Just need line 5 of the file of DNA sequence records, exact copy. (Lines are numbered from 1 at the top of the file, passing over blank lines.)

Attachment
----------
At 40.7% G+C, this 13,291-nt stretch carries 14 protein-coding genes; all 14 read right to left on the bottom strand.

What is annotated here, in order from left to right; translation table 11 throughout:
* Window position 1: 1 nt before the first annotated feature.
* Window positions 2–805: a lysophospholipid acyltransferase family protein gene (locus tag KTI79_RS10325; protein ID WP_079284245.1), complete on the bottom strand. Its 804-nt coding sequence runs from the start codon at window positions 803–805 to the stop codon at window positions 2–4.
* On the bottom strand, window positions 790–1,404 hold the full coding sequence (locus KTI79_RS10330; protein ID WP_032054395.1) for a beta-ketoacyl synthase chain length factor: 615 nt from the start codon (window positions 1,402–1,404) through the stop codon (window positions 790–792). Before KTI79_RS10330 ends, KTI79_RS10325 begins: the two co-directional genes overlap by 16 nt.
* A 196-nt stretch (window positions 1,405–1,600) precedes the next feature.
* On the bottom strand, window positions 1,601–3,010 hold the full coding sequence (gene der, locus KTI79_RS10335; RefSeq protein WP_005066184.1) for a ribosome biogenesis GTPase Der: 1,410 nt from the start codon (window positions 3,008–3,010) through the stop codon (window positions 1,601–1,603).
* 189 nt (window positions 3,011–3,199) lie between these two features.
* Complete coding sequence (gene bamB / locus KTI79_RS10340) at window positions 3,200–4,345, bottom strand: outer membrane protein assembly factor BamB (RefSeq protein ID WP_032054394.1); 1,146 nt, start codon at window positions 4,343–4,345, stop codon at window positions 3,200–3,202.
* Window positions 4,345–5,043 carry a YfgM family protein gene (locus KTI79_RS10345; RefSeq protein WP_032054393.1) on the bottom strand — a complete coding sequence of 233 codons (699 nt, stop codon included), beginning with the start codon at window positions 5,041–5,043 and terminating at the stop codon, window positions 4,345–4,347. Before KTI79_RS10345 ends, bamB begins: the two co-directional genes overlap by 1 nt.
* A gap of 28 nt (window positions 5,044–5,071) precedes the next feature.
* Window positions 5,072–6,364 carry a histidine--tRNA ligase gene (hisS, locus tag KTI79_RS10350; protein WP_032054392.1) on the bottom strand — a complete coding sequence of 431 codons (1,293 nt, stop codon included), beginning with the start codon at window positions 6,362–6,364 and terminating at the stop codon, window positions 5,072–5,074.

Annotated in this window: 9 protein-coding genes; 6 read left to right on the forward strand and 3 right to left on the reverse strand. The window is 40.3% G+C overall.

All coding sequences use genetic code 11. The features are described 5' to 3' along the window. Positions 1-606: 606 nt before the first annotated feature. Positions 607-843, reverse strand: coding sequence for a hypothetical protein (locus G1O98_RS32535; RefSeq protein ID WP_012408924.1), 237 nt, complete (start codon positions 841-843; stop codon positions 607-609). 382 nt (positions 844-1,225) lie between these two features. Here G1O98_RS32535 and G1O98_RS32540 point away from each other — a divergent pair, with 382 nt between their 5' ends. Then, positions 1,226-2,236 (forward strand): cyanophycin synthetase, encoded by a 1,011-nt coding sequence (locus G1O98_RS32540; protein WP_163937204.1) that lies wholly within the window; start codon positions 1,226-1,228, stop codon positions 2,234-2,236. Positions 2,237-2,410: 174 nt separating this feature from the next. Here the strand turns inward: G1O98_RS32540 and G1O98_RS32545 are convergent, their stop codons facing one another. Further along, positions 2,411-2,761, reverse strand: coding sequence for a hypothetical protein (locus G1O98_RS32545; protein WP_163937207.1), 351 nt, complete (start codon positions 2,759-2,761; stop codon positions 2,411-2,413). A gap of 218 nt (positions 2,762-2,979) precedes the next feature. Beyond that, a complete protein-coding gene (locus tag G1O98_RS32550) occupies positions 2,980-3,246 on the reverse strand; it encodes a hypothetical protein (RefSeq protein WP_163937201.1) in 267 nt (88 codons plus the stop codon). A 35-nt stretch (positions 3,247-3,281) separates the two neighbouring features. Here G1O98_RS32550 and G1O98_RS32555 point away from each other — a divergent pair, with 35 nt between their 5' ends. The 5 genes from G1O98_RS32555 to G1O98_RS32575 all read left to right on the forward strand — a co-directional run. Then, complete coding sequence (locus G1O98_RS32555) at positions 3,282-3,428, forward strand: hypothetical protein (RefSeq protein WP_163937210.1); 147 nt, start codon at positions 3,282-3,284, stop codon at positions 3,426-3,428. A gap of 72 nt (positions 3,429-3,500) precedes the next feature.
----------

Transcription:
* On the bottom strand, window positions 790–1,404 hold the full coding sequence (locus KTI79_RS10330; protein ID WP_032054395.1) for a beta-ketoacyl synthase chain length factor: 615 nt from the start codon (window positions 1,402–1,404) through the stop codon (window positions 790–792). Before KTI79_RS10330 ends, KTI79_RS10325 begins: the two co-directional genes overlap by 16 nt.